Flagstaff Hill Historic Reserve: Northland historic conservation

Introduction

Before Flagstaff Hill was used for the flagpole it was occupied by prehistoric Maori. The hill had a turbulent past with the first four erected flagstaffs cut down in protest.

First four flagstaffs cut down

During the period from 1840 to 1913 six flagstaffs were erected here. The flagstaff previously erected at Waitangi was transported across in March 1840. The flag of the confederation of Maori tribes was chosen by the Maori people in 1834 and had flown until 1840.

Some Maori in the Bay believed that the Union Jack was a symbol of their loss of authority and prosperity and they believed terms of the Treaty were not being honoured. The first four flagstaff’s were cut down by Hone Heke and his cohorts as an objection to British sovereignty sparking the Northland wars. The flagstaff was never erected again during the lifetime of Heke (Maingay 1989).

Fifth flagstaff persists after fire

In January 1858 the fifth flagstaff was erected by Kawiti’s son Maihi Paraone and symbolised unity between Maori and Pakeha. The staff fell again in March 1913 as a result of gorse fire but it was not completely destroyed and was set up for the final time three months later (King 1949:112).

The spar of the flagstaff is made from Kauri and is protected by a sheath of iron reflective of the shaky beginnings of New Zealand’s early history. The Confederation of Tribes flag is flown on dates of special significance in Maori history.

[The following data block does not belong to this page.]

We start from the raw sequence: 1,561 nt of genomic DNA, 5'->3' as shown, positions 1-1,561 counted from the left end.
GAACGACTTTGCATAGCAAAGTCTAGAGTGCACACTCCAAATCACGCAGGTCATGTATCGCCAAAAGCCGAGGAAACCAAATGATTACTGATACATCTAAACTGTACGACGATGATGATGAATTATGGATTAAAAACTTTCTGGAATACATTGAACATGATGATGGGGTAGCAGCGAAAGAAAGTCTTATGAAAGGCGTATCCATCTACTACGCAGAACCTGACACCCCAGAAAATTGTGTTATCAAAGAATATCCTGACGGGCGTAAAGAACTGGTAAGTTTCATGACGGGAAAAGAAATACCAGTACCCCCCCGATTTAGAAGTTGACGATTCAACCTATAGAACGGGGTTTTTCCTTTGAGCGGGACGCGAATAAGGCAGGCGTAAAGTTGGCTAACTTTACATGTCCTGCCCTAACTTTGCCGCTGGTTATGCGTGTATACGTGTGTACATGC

Flagstaff Hill becomes a Historic Reserve

In 1932 Flagstaff Hill was gazetted as a Historic Reserve under the management of the Bay of islands Maritime and Historic Park. Today the flagstaff and the reserve are under the care of the Department of Conservation.

DOC's work

  • Conservation of the flagpole

Visiting Flagstaff Hill Historic Reserve

This is an opportunity to visit the the site that started the Northern Wars, and to enjoy the panoramic views of Russell, Paihia, Waitangi and the islands of the Bay.

Getting there 

The flagstaff is situated on Maiki Hill near Russell. A walking track to the historic reserve begins near the boat ramp on the Strand in Russell. 

References

Maingay, J., 1989. A test excavation at Maiki Hill, Regional Archaeology Unit. Department of Conservation.

King, M., 1949. Port in the North. Russell Centennial Historical Committee. 


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